6. Behold the wonder! I was amazed at what I saw the next morning. All the snow had melted and my spaghetti was now brightly colored. Using the tongs, I scooped the yarn into a zipper-locking bag for the final heat set. I noticed a fair bit of uncolored areas on the underside of the yarn, but since it was spread so randomly, the white was also random. White is a color so I’m good to go. By the way, don’t empty the puddle at the bottom of the roaster. We’ll use it later.

Melted snow leaves brightly colored yarn.

7. Steam the bag of yarn to heat set the color. I took the bag to the Guild dye kitchen for this process. I heated water in a stock pot, placed the bag in the colander and let it steam for an hour, flipping it over halfway. When done, I took it back home for the final step(s).

8. Rinse the yarn under cold water until the water runs clear. I was very surprised that the water ran clear right from the get-go. That means all the dye was absorbed and set into the fibers. Then I draped it over a hanger to let it dry. Once again, behold the wonder!

Dried skein of yarn highly variegated from the snow dyeing process

I wanted random and I got random and I love the color combination. Spreading the red over a bit of the blue and yellow turned out exactly as I had hoped for resulting in purple and orange.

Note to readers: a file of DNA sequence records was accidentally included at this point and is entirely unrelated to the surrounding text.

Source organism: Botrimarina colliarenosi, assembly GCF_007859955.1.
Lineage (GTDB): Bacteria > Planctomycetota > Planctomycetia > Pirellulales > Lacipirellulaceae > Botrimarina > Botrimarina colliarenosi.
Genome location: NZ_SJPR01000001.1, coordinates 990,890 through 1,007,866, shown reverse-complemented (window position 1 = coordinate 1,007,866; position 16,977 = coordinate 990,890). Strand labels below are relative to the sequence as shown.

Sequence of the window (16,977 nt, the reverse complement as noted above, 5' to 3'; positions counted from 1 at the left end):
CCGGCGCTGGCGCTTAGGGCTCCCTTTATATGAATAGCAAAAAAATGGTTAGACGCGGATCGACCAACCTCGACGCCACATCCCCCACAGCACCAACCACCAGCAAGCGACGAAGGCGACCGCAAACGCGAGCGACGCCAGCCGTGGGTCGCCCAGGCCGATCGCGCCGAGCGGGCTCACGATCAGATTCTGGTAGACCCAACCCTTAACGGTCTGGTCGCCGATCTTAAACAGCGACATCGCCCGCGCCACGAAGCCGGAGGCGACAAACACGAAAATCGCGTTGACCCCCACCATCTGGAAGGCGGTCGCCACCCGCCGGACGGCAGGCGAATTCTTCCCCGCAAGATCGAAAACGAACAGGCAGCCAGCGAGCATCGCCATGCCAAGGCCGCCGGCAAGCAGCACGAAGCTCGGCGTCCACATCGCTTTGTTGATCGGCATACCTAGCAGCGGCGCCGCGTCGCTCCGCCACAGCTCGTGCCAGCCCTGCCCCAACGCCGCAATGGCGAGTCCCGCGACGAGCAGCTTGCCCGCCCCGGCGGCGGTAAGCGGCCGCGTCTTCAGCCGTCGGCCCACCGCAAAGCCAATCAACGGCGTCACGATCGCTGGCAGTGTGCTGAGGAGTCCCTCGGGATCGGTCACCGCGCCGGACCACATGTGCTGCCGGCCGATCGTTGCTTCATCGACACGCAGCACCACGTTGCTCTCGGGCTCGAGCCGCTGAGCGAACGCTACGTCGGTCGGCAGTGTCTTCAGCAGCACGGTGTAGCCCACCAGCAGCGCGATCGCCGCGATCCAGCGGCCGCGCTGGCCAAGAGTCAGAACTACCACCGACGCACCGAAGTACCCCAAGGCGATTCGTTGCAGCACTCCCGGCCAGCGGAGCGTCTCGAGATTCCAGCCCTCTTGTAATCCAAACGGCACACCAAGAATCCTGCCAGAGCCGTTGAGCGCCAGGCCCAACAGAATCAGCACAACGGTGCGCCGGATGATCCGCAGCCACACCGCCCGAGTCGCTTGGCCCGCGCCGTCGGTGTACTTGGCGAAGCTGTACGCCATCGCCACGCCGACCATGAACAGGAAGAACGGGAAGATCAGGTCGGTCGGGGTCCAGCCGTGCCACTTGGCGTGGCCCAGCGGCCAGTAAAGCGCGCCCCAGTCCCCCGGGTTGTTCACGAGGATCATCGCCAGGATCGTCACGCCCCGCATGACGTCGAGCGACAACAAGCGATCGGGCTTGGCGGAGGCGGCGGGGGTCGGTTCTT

As I mentioned in Step 6 – don’t throw out the puddle. As the snow melts, it makes a puddle at the bottom of the roaster taking the dye colors with it. I just had to use the puddle but needed some yarn to dye so I turned to my stash.

Years ago, I inherited a huge amount of mercerized crochet cotton. I have no intention of crocheting with it but think that one day I’ll use it to weave. I’ve often dipped into this stash for dyeing experiments and thought why not, let’s do it again. Rit All Purpose Dye is formulated for protein and cellulose fibers, so I thought this was a great opportunity to try it out on cotton.

I soaked the yarn in warm water and dissolved salt as per the instructions, however, the quantity of salt was a bit of a guessing game for my 50g skein of cotton. I added the yarn to the heated puddle, shook a little more salt over top and let it simmer until the liquid was almost clear. Once again, behold the wonder!

Snow dyed skein of wool blend with a puddle dyed skein of cotton

Now that the warmer weather is approaching, snow dyeing is not feasible. However, substituting snow with crushed ice is an option. This was an amazing experiment. I don’t dye with a proven recipe; every time I dye yarn, it’s always an experiment. If I don’t like the results, I over dye it later. It’s fun, and I enjoy it.

Join me tomorrow when I use a different method for dyeing yarn with a focus on painting a warp. This time I’ll be dissolving the Rit All Purpose Dye powder to make a liquid dye to color another skein from the UNIVERSAL YARN Ready to Dye Yarn collection.

This is part 3 of 5 in this series

Go back to part 2: Dyeing wool yarn | What you need to get started

Go to part 4: Warp painting wool for a planned weaving project – dyeing stripes